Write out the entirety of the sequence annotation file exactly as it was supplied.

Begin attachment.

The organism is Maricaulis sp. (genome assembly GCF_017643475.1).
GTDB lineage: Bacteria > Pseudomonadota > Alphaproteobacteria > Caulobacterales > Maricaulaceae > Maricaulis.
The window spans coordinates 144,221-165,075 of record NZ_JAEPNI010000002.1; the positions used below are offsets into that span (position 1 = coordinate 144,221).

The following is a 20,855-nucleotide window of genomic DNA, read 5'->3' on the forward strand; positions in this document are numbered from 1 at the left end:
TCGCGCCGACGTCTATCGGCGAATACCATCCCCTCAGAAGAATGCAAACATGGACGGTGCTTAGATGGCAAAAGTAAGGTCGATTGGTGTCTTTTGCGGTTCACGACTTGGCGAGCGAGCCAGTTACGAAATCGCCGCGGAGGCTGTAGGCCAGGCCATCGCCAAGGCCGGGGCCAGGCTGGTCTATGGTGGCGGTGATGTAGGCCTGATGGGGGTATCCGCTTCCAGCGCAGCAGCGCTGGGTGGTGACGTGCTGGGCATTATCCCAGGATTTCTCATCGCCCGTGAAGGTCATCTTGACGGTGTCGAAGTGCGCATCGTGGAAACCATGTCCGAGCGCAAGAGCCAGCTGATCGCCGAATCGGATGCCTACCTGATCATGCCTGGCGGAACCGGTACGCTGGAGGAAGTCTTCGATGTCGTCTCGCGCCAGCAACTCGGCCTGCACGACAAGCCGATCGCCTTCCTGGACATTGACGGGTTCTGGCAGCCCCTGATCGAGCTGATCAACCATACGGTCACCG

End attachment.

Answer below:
The organism is Maricaulis sp. (genome assembly GCF_017643475.1).
GTDB lineage: Bacteria > Pseudomonadota > Alphaproteobacteria > Caulobacterales > Maricaulaceae > Maricaulis.
The window spans coordinates 144,221-165,075 of record NZ_JAEPNI010000002.1; the positions used below are offsets into that span (position 1 = coordinate 144,221).

The following is a 20,855-nucleotide window of genomic DNA, read 5'->3' on the forward strand; positions in this document are numbered from 1 at the left end:
TCGCGCCGACGTCTATCGGCGAATACCATCCCCTCAGAAGAATGCAAACATGGACGGTGCTTAGATGGCAAAAGTAAGGTCGATTGGTGTCTTTTGCGGTTCACGACTTGGCGAGCGAGCCAGTTACGAAATCGCCGCGGAGGCTGTAGGCCAGGCCATCGCCAAGGCCGGGGCCAGGCTGGTCTATGGTGGCGGTGATGTAGGCCTGATGGGGGTATCCGCTTCCAGCGCAGCAGCGCTGGGTGGTGACGTGCTGGGCATTATCCCAGGATTTCTCATCGCCCGTGAAGGTCATCTTGACGGTGTCGAAGTGCGCATCGTGGAAACCATGTCCGAGCGCAAGAGCCAGCTGATCGCCGAATCGGATGCCTACCTGATCATGCCTGGCGGAACCGGTACGCTGGAGGAAGTCTTCGATGTCGTCTCGCGCCAGCAACTCGGCCTGCACGACAAGCCGATCGCCTTCCTGGACATTGACGGGTTCTGGCAGCCCCTGATCGAGCTGATCAACCATACGGTCACCG